Late in Thomas Pynchon’s The Crying of Lot 49, his heroine, Oedipa Maas, having stumbled upon the long transatlantic conspiracy of a Tory Anarchist underground postal service founded by a disinherited Spaniard and used by the plotters and by the dispossessed, wanders all night around San Francisco. There she encounters evidence of the postal underground among outcasts and nonconformists. Pynchon’s narrator introduces the episode in his perfect prose:
At some indeﬁnite passage in night’s sonorous score, it also came to her that she would be safe, that something, perhaps only her linearly fading drunkenness, would protect her. The city was hers, as, made up and sleeked so with the customary words and images (cosmopolitan, culture, cable cars) it had not been before: she had safe-passage tonight to its far blood’s branchings, be they capillaries too small for more than peering into, or vessels mashed together in shameless municipal hickeys, out on the skin for all but tourists to see. Nothing of the night’s could touch her; nothing did. The repetition of symbols was to be enough, without trauma as well perhaps to attenuate it or even jar it altogether loose from her memory. She was meant to remember. She faced that possibility as she might the toy street from a high balcony, roller-coaster ride, feeding-time among the beasts in a zoo—any death-wish that can be consummated by some minimum gesture. She touched the edge of its voluptuous ﬁeld, knowing it would be lovely beyond dreams simply to submit to it; that not gravity’s pull, laws of ballistics, feral ravening, promised more delight. She tested it, shivering: I am meant to remember. Each clue that comes is supposed to have its own clarity, its fine chances for permanence. But then she wondered if the gemlike “clues” were only some kind of compensation. To make up for her having lost the direct, epileptic Word, the cry that might abolish the night.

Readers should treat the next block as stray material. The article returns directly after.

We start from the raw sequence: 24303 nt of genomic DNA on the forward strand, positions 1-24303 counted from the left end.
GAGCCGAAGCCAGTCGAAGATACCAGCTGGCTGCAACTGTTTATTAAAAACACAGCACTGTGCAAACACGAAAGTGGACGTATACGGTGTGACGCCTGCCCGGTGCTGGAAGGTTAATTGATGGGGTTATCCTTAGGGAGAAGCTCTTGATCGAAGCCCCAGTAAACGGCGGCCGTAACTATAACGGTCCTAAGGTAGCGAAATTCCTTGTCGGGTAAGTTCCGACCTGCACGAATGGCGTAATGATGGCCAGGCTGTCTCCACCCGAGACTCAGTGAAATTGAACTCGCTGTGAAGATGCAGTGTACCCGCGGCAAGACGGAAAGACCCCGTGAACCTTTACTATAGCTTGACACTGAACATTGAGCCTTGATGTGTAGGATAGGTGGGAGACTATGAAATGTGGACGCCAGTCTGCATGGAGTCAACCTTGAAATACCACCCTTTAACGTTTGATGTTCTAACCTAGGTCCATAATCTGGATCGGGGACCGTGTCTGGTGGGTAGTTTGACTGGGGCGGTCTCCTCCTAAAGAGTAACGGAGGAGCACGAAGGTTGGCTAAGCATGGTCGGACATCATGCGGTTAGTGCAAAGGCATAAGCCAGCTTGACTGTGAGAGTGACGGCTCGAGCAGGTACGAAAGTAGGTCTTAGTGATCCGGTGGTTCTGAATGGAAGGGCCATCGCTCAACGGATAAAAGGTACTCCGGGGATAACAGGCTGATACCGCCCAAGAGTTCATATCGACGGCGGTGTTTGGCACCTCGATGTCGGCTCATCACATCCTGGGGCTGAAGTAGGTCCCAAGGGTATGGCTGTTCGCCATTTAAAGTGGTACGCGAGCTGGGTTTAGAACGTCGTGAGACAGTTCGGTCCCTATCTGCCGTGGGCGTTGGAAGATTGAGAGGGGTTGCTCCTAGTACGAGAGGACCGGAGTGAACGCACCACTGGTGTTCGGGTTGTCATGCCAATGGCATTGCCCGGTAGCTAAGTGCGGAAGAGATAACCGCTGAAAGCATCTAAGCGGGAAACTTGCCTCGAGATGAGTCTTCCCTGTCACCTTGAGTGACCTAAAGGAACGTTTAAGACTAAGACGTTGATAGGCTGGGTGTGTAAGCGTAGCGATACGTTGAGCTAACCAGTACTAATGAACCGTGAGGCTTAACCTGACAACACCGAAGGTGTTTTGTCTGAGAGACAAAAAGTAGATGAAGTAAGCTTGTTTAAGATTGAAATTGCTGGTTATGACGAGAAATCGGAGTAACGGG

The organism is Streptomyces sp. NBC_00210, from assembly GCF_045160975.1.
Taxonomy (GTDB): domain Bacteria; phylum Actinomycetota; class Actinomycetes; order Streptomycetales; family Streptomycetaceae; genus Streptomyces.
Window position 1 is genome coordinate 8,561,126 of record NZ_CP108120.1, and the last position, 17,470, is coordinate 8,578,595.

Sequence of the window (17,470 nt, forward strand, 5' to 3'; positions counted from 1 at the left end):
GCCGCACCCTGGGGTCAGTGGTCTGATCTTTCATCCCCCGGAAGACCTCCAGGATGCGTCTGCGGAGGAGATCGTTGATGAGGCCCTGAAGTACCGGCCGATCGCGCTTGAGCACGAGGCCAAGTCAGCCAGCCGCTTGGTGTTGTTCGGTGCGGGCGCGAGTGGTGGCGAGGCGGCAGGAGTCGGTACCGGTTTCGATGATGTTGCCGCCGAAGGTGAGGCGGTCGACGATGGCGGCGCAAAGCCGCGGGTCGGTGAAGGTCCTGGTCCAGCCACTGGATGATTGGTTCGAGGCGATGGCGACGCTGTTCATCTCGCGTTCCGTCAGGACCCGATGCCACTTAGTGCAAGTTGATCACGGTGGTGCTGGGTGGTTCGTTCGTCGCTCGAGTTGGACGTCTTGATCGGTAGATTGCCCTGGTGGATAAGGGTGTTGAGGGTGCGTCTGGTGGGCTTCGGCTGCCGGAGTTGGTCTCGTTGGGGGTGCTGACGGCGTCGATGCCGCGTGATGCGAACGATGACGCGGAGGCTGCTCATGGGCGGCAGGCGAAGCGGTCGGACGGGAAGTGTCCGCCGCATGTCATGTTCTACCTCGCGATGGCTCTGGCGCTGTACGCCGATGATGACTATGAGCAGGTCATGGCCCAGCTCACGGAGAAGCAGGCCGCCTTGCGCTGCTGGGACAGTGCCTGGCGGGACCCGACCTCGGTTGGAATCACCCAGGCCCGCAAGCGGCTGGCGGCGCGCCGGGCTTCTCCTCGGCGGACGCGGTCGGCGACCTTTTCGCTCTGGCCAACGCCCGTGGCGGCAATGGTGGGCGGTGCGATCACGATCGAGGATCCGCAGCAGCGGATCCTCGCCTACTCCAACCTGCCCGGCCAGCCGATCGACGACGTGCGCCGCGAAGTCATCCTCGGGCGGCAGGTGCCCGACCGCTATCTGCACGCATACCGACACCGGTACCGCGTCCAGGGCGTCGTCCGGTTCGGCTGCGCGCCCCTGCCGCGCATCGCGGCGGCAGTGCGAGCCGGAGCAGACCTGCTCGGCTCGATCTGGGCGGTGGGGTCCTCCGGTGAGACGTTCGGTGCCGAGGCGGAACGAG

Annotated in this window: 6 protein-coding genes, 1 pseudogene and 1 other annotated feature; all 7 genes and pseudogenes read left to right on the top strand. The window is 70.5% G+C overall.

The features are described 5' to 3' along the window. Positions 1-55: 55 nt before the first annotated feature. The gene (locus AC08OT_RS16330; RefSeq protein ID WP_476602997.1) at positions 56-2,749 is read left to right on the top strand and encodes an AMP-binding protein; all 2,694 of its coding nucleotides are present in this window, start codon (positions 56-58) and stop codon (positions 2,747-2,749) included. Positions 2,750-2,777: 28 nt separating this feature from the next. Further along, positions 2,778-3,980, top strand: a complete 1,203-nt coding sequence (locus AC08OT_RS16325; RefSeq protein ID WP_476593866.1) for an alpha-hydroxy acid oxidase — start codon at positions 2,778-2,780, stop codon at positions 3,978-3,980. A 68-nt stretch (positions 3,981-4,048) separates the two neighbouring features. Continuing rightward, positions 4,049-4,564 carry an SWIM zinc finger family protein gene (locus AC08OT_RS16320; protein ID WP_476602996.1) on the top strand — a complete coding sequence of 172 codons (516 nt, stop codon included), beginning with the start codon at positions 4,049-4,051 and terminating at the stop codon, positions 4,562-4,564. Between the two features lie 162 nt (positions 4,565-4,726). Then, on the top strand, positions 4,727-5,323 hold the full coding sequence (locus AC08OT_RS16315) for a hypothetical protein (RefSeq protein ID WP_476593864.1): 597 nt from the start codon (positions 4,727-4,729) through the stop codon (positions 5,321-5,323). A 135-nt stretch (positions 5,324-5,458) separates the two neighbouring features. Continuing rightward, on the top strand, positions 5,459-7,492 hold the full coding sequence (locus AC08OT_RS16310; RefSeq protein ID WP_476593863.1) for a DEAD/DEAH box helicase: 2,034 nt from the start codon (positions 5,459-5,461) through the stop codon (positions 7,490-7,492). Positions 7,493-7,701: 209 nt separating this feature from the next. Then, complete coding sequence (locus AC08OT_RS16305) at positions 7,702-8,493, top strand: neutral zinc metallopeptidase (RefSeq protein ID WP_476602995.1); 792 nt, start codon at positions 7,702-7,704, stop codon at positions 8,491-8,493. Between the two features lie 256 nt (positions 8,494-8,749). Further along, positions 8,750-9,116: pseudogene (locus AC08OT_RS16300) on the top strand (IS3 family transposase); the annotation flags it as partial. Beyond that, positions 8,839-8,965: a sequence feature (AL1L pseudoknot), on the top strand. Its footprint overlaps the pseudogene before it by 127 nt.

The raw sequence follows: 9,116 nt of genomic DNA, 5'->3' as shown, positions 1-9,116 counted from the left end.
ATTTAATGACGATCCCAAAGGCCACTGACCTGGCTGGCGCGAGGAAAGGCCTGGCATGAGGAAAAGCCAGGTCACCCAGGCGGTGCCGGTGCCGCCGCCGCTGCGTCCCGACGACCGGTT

Pynchon gets the word “gemlike” from Walter Pater’s Conclusion to The Renaissance (“To burn always with this hard, gemlike flame, to maintain this ecstasy, is success in life”), which suggests that all plots and conspiracies are aesthetic productions, valuable for the intellectual, emotional, and sensual experiences they make available to the individual rather than for any truth they might possess, as Pater had argued about all phenomena in his art-for-its-own-sake manifesto. For this reason, it hardly matters if Oedipa is, like her namesake Theban/Freudian king, encountering a real but heretofore-unseen destiny or if instead she is imagining it or is the victim of a hoax (all possibilities entertained by the novel). The point is that the gemlike clues provide the service to Oedipa that Pater claims aesthetic experience always offers the human spirit: “to rouse, to startle it to a life of constant and eager observation.” The plot leads Oedipa to a nighttime fantasia of American alienation, from dreaming children in Golden Gate Park to a desperate old sailor whom she cradles in a doorway; it allows her, and us, to listen to the sonorous score of the dreaming city, gives us passage both to the symbol-system that the city is and to the inner lives of its inhabitants. A Platonic suspicion lingers that the “direct, epileptic Word” lies behind it all, “the word known to all men,” but we will never really know it, and can only approach it indirectly through the skein of words and symbols that the world-city inspires and the bard sings. And, of course, through other people, even or especially those we would normally ignore.
If this passage calls back to Pater’s Aestheticism, it is still more indebted to Joyce’s Ulysses, the finest fruit and flower of Aestheticism’s compensation of intense this-wordly affect and intellection for our loss of direct access to the Logos. Ulysses also famously features a chapter in which its protagonists undergo all the transformations of a late-night urban phantasmagoria (in “Circe”) and less famously toys with conspiratorial thinking (just what is the nature of Leopold Bloom’s Freemason connections?) though usually dismissing it as the preserve of bigoted fools.
Ulysses is not the first epic or novel or prose-poem or satire about the circulation of symbols and sufferers in the abandoned cosmos of the cosmopolis, but it is the most comprehensive, the one that the others lead to and from, the Aleph of modern literature. Not only The Crying of Lot 49, but also novels as staggeringly diverse as Mrs Dalloway, The Sound and the Fury, Nightwood, Invisible Man, Molloy, Lolita, A Single Man, and Underworld are difficult to imagine without Joyce’s example. And not only novels, but poems (The Waste Land), films (Godard), comics (Alan Moore)—if all Russian literature came out of Gogol’s overcoat, then all modern art comes out from under the Blooms’ bed. Thus, quoting Pynchon, or any of the figures named above, is as good a Bloomsday celebration as quoting Ulysses itself. Though we should do that as well.